For these reasons we think that the learned trial Judge should have declared the title of the appellants to the land in dispute and granted the injunction sought.
The claim for damages is on a different footing. The learned trial Judge found that for many years, the Council had been managing the land in dispute and its markets; collecting dues, making grants of portion of it to the appellants’ people and strangers until 1960, without let or hindrance from the appellants. The appellants clearly acquiesced in the Council’s management of the land in question, and cannot now complain of trespass by reason of the very fact of such management. In the result we are of the view that this appeal should be allowed.
It is ordered that the appeal from the judgment of the High Court of Eastern Nigeria Onitsha in Suit 0/87/60 between 1. Ogugua Ukwa, 2. Nwogbo Okafor and 3. Nnameke Okafor (for themselves and on behalf of Ezi-Awka, Awka) and 1. Awka Local Council. 2. Edward Nwimo, 3. Oyeoka Agbata, 4. Nweke Nwanna and Lawrence Anwuna be allowed; the judgment including the order for costs is set aside and a judgment that the plaintiffs are entitled to ownership and recovery of possession of the land Eke Odenigbo (edged in yellow on plan MEC/51/61 marked Exhibit 1) situate in Awka, and to an injunction restraining the defendants and by their servants and agents from further entering and or remaining upon or in any way interfering with the plaintiffs’ ownership and possession of the land be substituted.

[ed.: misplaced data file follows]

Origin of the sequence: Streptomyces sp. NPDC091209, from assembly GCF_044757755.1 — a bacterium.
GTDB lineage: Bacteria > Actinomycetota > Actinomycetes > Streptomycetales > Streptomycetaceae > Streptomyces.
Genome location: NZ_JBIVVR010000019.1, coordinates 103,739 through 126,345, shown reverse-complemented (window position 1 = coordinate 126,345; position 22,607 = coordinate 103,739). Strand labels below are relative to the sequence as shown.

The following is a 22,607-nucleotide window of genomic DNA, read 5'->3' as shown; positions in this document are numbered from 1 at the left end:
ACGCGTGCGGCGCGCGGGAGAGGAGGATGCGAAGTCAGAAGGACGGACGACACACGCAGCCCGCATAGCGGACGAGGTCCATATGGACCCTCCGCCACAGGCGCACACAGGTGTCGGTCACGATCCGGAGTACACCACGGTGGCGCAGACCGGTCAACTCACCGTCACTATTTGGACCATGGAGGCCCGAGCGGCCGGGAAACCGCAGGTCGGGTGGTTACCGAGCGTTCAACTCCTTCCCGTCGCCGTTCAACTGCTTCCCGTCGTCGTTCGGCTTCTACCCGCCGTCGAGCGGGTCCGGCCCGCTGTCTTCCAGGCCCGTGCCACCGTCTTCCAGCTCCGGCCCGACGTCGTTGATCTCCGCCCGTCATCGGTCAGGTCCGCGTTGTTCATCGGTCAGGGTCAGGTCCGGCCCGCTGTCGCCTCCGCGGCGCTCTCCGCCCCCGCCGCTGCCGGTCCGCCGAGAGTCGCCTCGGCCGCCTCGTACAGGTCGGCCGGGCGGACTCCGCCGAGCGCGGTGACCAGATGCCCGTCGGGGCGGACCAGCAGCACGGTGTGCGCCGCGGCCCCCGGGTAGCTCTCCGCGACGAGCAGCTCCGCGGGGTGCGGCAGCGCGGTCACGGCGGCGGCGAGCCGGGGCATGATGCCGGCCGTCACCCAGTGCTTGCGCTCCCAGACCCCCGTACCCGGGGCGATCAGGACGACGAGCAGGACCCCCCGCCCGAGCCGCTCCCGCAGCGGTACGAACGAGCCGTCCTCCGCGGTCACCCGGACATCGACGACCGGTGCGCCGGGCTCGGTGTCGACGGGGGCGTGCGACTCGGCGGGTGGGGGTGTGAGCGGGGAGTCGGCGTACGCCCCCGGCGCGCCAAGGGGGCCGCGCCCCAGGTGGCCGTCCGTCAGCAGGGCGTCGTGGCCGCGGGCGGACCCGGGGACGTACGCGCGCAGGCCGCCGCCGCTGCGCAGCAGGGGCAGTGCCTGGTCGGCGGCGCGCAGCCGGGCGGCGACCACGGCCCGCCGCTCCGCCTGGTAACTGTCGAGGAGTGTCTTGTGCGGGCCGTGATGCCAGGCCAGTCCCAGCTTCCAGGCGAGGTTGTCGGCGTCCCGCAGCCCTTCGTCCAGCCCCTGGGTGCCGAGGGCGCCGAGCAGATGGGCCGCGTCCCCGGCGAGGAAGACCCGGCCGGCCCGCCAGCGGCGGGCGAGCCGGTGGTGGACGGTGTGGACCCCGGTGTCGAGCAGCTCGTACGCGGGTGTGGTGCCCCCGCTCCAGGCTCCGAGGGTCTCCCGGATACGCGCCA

The appellants will have the costs of this appeal assessed at 50 guineas. The order made as to costs in the court below is hereby set aside. The plaintiffs will be entitled to costs in that court which are assessed at 200 guineas.
Other Citation: (1965) LCN/1200(SC)